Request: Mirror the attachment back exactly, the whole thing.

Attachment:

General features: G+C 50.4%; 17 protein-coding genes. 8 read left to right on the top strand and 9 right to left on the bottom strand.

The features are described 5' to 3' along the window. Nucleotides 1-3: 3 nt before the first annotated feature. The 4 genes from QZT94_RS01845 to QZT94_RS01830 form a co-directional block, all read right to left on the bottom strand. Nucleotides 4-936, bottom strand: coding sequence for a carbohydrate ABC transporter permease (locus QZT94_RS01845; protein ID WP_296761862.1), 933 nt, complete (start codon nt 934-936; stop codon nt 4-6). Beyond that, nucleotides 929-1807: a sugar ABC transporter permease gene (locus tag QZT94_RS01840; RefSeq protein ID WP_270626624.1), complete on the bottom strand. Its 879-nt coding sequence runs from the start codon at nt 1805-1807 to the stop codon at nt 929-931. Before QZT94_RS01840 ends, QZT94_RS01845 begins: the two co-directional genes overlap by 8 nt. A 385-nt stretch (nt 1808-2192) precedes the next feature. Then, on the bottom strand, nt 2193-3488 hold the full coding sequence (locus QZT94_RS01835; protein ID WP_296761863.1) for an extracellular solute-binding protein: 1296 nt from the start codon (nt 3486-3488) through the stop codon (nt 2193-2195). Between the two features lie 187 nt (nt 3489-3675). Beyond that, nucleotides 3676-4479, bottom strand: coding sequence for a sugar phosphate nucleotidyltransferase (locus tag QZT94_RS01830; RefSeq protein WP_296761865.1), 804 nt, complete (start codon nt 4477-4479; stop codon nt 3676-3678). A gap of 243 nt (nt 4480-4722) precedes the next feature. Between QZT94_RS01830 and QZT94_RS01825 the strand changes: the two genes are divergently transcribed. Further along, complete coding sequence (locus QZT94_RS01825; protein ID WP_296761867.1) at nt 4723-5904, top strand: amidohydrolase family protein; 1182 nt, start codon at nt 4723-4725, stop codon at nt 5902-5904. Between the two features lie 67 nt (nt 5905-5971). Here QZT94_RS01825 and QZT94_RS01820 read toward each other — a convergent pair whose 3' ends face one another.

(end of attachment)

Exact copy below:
General features: G+C 50.4%; 17 protein-coding genes. 8 read left to right on the top strand and 9 right to left on the bottom strand.

The features are described 5' to 3' along the window. Nucleotides 1-3: 3 nt before the first annotated feature. The 4 genes from QZT94_RS01845 to QZT94_RS01830 form a co-directional block, all read right to left on the bottom strand. Nucleotides 4-936, bottom strand: coding sequence for a carbohydrate ABC transporter permease (locus QZT94_RS01845; protein ID WP_296761862.1), 933 nt, complete (start codon nt 934-936; stop codon nt 4-6). Beyond that, nucleotides 929-1807: a sugar ABC transporter permease gene (locus tag QZT94_RS01840; RefSeq protein ID WP_270626624.1), complete on the bottom strand. Its 879-nt coding sequence runs from the start codon at nt 1805-1807 to the stop codon at nt 929-931. Before QZT94_RS01840 ends, QZT94_RS01845 begins: the two co-directional genes overlap by 8 nt. A 385-nt stretch (nt 1808-2192) precedes the next feature. Then, on the bottom strand, nt 2193-3488 hold the full coding sequence (locus QZT94_RS01835; protein ID WP_296761863.1) for an extracellular solute-binding protein: 1296 nt from the start codon (nt 3486-3488) through the stop codon (nt 2193-2195). Between the two features lie 187 nt (nt 3489-3675). Beyond that, nucleotides 3676-4479, bottom strand: coding sequence for a sugar phosphate nucleotidyltransferase (locus tag QZT94_RS01830; RefSeq protein WP_296761865.1), 804 nt, complete (start codon nt 4477-4479; stop codon nt 3676-3678). A gap of 243 nt (nt 4480-4722) precedes the next feature. Between QZT94_RS01830 and QZT94_RS01825 the strand changes: the two genes are divergently transcribed. Further along, complete coding sequence (locus QZT94_RS01825; protein ID WP_296761867.1) at nt 4723-5904, top strand: amidohydrolase family protein; 1182 nt, start codon at nt 4723-4725, stop codon at nt 5902-5904. Between the two features lie 67 nt (nt 5905-5971). Here QZT94_RS01825 and QZT94_RS01820 read toward each other — a convergent pair whose 3' ends face one another.